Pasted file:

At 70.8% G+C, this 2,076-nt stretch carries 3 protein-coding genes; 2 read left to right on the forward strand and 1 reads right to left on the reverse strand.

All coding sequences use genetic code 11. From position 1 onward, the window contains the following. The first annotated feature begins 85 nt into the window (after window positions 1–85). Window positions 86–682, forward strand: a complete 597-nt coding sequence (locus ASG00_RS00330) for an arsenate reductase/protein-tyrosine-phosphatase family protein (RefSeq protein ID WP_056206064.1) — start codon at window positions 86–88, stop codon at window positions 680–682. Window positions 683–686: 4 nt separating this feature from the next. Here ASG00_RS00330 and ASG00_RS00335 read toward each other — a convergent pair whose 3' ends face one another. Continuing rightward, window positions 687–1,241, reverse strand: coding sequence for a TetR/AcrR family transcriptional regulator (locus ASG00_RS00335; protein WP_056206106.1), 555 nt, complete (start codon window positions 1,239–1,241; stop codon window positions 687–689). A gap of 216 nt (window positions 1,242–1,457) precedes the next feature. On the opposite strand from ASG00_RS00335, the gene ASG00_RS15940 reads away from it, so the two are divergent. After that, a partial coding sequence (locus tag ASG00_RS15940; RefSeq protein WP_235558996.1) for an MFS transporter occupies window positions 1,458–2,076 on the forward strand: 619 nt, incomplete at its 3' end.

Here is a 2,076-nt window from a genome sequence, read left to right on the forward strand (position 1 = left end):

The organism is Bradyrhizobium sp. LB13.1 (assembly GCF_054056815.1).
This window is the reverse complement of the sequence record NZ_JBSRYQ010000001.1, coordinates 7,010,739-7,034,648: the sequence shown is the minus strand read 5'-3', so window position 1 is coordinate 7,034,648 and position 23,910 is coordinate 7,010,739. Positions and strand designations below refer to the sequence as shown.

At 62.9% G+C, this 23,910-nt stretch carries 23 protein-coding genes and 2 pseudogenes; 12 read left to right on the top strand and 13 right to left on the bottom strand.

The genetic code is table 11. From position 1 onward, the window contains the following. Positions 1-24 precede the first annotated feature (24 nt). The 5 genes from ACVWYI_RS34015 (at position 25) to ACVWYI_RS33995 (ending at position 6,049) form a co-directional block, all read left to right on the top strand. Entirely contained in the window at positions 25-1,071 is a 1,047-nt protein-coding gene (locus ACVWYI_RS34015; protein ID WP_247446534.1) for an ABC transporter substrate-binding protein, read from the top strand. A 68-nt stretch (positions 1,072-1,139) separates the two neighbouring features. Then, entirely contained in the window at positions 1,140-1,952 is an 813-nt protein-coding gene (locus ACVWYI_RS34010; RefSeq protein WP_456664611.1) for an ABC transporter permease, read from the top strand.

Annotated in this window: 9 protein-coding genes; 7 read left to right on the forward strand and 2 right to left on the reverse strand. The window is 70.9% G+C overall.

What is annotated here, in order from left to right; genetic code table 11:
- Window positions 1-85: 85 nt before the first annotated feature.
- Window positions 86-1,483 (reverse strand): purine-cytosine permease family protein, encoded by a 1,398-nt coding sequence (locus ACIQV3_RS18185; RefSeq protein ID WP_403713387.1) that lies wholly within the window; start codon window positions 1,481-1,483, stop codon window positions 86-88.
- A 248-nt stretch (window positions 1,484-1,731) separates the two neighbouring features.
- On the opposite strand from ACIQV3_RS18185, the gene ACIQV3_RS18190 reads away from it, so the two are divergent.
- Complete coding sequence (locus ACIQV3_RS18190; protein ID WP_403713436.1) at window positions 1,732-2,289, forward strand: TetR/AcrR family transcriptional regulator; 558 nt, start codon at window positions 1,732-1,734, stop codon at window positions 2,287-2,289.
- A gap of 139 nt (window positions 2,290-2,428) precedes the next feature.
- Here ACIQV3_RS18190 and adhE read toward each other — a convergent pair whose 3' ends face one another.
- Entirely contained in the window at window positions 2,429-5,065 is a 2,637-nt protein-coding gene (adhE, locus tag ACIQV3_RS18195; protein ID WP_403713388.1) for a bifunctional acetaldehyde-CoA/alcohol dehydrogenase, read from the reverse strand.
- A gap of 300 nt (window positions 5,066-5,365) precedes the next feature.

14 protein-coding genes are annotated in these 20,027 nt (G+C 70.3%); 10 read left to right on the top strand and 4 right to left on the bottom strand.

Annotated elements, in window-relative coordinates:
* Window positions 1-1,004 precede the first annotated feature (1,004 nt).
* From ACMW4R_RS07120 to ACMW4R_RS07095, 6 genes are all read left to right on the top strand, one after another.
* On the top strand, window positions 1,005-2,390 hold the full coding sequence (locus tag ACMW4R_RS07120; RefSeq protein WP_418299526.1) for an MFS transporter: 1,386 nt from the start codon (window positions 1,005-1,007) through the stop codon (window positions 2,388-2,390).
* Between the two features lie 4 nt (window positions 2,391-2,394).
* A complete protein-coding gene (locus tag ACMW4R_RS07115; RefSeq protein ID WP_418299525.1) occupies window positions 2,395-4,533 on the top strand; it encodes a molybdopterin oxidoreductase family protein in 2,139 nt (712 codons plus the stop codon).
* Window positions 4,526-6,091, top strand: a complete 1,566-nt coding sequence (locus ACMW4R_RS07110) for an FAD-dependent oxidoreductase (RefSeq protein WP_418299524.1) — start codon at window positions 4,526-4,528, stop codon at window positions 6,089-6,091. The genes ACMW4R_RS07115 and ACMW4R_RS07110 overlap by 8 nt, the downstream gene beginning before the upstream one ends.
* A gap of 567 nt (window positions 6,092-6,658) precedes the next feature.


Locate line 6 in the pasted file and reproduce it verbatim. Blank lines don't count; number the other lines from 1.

At 62.9% G+C, this 23,910-nt stretch carries 23 protein-coding genes and 2 pseudogenes; 12 read left to right on the top strand and 13 right to left on the bottom strand.